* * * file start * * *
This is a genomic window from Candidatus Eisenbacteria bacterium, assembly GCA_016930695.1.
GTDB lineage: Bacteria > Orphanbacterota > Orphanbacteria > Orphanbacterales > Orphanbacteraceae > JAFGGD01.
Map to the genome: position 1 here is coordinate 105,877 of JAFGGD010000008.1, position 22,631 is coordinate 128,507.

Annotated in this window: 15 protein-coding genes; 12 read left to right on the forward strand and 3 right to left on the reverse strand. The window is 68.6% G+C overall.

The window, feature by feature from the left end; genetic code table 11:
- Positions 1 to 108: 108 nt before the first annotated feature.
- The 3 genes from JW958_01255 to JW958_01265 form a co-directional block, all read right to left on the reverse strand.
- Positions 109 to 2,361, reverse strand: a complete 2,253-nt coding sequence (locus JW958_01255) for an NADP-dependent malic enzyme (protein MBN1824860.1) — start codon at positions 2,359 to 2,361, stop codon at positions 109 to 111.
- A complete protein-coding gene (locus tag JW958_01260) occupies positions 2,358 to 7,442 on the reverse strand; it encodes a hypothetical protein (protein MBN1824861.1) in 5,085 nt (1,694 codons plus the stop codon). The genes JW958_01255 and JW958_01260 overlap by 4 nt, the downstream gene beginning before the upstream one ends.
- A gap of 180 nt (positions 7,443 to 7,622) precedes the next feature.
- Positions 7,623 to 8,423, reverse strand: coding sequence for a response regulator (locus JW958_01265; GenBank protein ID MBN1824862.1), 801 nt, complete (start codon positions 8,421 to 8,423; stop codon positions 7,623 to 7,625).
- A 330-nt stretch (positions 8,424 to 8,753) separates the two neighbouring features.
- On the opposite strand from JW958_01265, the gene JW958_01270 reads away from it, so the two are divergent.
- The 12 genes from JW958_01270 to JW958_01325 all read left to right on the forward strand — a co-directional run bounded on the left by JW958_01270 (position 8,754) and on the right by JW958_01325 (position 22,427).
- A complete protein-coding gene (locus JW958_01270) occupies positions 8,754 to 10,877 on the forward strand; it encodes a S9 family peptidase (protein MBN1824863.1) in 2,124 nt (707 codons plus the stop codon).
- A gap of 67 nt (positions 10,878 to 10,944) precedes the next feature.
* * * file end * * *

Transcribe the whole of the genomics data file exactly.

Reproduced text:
This is a genomic window from Candidatus Eisenbacteria bacterium, assembly GCA_016930695.1.
GTDB lineage: Bacteria > Orphanbacterota > Orphanbacteria > Orphanbacterales > Orphanbacteraceae > JAFGGD01.
Map to the genome: position 1 here is coordinate 105,877 of JAFGGD010000008.1, position 22,631 is coordinate 128,507.

Annotated in this window: 15 protein-coding genes; 12 read left to right on the forward strand and 3 right to left on the reverse strand. The window is 68.6% G+C overall.

The window, feature by feature from the left end; genetic code table 11:
- Positions 1 to 108: 108 nt before the first annotated feature.
- The 3 genes from JW958_01255 to JW958_01265 form a co-directional block, all read right to left on the reverse strand.
- Positions 109 to 2,361, reverse strand: a complete 2,253-nt coding sequence (locus JW958_01255) for an NADP-dependent malic enzyme (protein MBN1824860.1) — start codon at positions 2,359 to 2,361, stop codon at positions 109 to 111.
- A complete protein-coding gene (locus tag JW958_01260) occupies positions 2,358 to 7,442 on the reverse strand; it encodes a hypothetical protein (protein MBN1824861.1) in 5,085 nt (1,694 codons plus the stop codon). The genes JW958_01255 and JW958_01260 overlap by 4 nt, the downstream gene beginning before the upstream one ends.
- A gap of 180 nt (positions 7,443 to 7,622) precedes the next feature.
- Positions 7,623 to 8,423, reverse strand: coding sequence for a response regulator (locus JW958_01265; GenBank protein ID MBN1824862.1), 801 nt, complete (start codon positions 8,421 to 8,423; stop codon positions 7,623 to 7,625).
- A 330-nt stretch (positions 8,424 to 8,753) separates the two neighbouring features.
- On the opposite strand from JW958_01265, the gene JW958_01270 reads away from it, so the two are divergent.
- The 12 genes from JW958_01270 to JW958_01325 all read left to right on the forward strand — a co-directional run bounded on the left by JW958_01270 (position 8,754) and on the right by JW958_01325 (position 22,427).
- A complete protein-coding gene (locus JW958_01270) occupies positions 8,754 to 10,877 on the forward strand; it encodes a S9 family peptidase (protein MBN1824863.1) in 2,124 nt (707 codons plus the stop codon).
- A gap of 67 nt (positions 10,878 to 10,944) precedes the next feature.